The mean treatment duration was 11.7 days for colistin and 12.5 days for PB (P=0.66). Nephrotoxicity developed in 60.4% of colistin patients and 41.8% of PB patients (P=0.02). Among those who developed it, the difference in time to peak serum creatinine wasn't significantly different between groups. Most patients who developed acute renal failure fell into the reversible kidney injury category. Only one patient progressed to end-stage renal disease (from the colistin group). Results were published online July 9 in Clinical Infectious Diseases.
The study is limited by its retrospective nature and small sample size and by the fact that the drugs were studied in two different time periods, so potential variations in practice could have affected results. Also, dose adjustments or drug discontinuations due to acute renal failure weren't captured. Overall, the study adds more strength to previous results showing a temporal relationship between using these agents and development of nephrotoxicity, the authors wrote, and patients who take them should be closely monitored.

Elevated blood pressure becoming more common in children.

NBC Nightly News reported that new research has “found an alarming increase in children with high blood pressure.”
        The Los Angeles Times (7/16, Morin, 692K) “Science Now” blog reports that researchers found that “the risk of elevated blood pressure among children and teens has risen 27% over a 13-year period, and is probably caused by over-consumption of salt and rising obesity.” For the study, published in Hypertension, investigators “examined health and nutrition data for more than 11,600 children ages 8 to 17” who were participating in National Health and Nutrition Examination Surveys. The researchers “concluded that changes in eating habits over the last two decades, dependence on processed foods and excessive salt intake were putting more U.S. children at future risk of stroke, heart disease and kidney failure.”
        On its website, NBC News (7/16) reports, “The damage from far too much dietary sodium has been especially pronounced in African-American girls, accounting for much of the higher rate of increase in girls compared to boys, said Daniels, chair of the Department of Pediatrics at the University of Colorado School of Medicine, and the chair of the National Heart, Lung and Blood Institute’s panel that created guidelines for cardiovascular health and risk reduction in children.”

Kidney disease kills more in US than breast, prostate cancers combined.

A 1,000-word entry in the New York Times (7/15, Brody, 1.68M) “Well” blog discusses the human toll and the cost of kidney disease in the US. In the US, kidney disease causes more deaths than breast and prostate cancer combined. According to the blog, “the cost of treating end-stage kidney disease through dialysis or a kidney transplant is astronomical, more than fivefold what Medicare pays annually for the average patient over age 65.” These “charges do not include the inestimable costs to quality of life among patients with advanced kidney disease.” The blog profiles an individual diagnosed with minimal-change disease.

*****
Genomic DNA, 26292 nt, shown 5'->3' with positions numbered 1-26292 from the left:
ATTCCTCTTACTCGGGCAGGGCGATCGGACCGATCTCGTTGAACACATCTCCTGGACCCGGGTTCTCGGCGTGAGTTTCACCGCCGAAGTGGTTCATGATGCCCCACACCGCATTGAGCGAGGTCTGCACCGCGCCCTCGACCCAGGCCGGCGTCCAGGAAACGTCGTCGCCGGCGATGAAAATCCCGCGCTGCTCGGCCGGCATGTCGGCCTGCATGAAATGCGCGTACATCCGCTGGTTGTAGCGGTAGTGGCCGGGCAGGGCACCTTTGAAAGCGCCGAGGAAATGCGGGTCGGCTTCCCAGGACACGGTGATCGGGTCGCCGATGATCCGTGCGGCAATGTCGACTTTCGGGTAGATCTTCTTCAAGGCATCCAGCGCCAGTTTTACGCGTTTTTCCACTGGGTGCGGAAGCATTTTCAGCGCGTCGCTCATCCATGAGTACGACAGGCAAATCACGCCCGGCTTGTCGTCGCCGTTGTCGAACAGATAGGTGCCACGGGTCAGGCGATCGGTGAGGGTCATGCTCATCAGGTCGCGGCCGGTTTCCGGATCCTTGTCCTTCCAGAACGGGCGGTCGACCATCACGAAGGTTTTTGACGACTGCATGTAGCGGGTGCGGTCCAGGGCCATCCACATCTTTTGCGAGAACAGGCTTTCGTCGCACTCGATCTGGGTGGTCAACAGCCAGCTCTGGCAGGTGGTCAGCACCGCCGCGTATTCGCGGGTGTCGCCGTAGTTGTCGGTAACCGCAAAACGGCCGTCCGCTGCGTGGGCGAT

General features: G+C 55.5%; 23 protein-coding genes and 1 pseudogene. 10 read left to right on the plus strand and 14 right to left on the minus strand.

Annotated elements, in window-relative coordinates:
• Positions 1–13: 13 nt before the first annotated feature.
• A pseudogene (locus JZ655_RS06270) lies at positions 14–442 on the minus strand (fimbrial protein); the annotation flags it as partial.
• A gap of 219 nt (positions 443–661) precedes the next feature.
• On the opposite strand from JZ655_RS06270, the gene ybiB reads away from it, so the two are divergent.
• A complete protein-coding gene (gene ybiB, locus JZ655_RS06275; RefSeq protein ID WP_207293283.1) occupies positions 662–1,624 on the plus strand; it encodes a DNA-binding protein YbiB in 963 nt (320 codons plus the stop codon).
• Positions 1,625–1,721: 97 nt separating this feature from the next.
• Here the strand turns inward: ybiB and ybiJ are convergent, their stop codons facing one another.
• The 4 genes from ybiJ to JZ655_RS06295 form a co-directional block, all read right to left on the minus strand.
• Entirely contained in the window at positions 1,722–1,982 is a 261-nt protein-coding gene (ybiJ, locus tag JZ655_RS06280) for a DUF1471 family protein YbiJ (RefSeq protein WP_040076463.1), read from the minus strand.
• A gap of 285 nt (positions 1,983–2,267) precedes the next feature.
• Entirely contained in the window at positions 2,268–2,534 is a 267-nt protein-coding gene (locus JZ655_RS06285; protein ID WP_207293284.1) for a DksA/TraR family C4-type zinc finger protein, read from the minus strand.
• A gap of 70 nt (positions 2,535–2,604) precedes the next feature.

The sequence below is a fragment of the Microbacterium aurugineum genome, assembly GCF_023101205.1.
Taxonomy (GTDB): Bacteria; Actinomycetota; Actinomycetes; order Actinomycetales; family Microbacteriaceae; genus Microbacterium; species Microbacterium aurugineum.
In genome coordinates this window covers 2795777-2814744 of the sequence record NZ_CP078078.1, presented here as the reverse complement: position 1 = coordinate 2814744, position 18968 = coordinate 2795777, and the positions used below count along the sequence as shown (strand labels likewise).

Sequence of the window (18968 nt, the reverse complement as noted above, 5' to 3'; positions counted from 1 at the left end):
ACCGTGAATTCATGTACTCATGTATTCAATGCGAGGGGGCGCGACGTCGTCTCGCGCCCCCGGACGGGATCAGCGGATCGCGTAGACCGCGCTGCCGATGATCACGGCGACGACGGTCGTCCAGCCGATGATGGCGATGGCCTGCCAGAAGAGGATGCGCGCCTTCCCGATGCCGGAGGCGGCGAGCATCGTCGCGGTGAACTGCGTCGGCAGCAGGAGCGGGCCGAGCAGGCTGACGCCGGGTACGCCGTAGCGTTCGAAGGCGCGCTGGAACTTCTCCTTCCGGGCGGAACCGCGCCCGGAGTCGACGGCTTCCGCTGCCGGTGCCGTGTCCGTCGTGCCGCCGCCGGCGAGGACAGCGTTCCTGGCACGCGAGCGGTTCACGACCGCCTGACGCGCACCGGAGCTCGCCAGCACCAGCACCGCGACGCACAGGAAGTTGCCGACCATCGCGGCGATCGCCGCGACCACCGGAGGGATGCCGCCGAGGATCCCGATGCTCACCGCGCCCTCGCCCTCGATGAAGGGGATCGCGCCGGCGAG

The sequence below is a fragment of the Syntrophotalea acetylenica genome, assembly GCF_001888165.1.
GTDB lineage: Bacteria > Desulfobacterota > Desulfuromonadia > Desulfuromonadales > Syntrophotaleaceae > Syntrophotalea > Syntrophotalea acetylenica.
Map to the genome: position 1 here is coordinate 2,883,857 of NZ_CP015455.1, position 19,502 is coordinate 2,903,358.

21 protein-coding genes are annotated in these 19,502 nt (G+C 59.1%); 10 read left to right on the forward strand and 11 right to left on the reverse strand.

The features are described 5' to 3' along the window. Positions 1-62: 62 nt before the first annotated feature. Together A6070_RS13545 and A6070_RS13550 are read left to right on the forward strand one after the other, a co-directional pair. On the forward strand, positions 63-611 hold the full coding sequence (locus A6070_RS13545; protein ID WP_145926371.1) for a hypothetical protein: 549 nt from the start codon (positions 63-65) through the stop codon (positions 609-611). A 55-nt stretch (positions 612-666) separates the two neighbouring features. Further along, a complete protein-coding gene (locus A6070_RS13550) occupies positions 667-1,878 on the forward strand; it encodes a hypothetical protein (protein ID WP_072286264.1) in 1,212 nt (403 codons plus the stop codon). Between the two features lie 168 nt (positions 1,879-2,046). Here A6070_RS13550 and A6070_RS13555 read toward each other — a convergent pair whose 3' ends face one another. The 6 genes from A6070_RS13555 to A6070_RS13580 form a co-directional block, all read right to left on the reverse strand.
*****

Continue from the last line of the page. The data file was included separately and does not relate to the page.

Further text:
Treatment candidate helps increase, maintain CKD patients’ hemoglobin levels.

The Wall Street Journal (7/12, Chaudhuri, Subscription Publication, 2.29M) reports Rockwell Medical Inc. on Thursday announcedpositive results from the first of two Phase III clinical trials testing it investigational treatment for anemia in patients with chronic kidney disease who are undergoing hemodialysis.
        According to the AP (7/12, Seaman), the Wixom, Michigan-based biopharmaceutical company said the participants in the late-stage study who were administered its treatment candidate, soluble ferric pyrophosphate (SFP), had increased hemoglobin levels and were “also better able to maintain their hemoglobin levels.” Rockwell suggested that “small, frequent doses” of SFP, “designed to travel directly to the bone marrow” to avoid liver damage, “could be safer and more effective than the standard treatment, which involves large doses of intravenous iron.”
        Reuters (7/12, Dey, Manocha) adds that Rockwell said it expects results from the second Phase III trial testing SFP, which is nearing completion, to confirm the results released yesterday, after which the company plans to submit the combined data with a new drug application to the US Food and Drug Administration. MedPage Today (7/12, Fiore) also covers the story.

People Who Eat at Least Five Servings of Fruits and Vegetables Per Day Live Longer

In an American Journal of Clinical Nutrition study of more than 71,000 Swedes, those who said they never ate fruit and vegetables died an average of 3 years sooner than those who ate five or more servings a day. Participants who ate at least one serving of fruit daily lived an average of 19 months longer than those who never ate fruit. Those who ate at least three servings of vegetables per day lived an average of 32 months longer than people who reported never consuming vegetables. Participants were aged 45 to 83 years and were followed for 13 years.

Proteinuria Correlates with Rate of Renal Decline.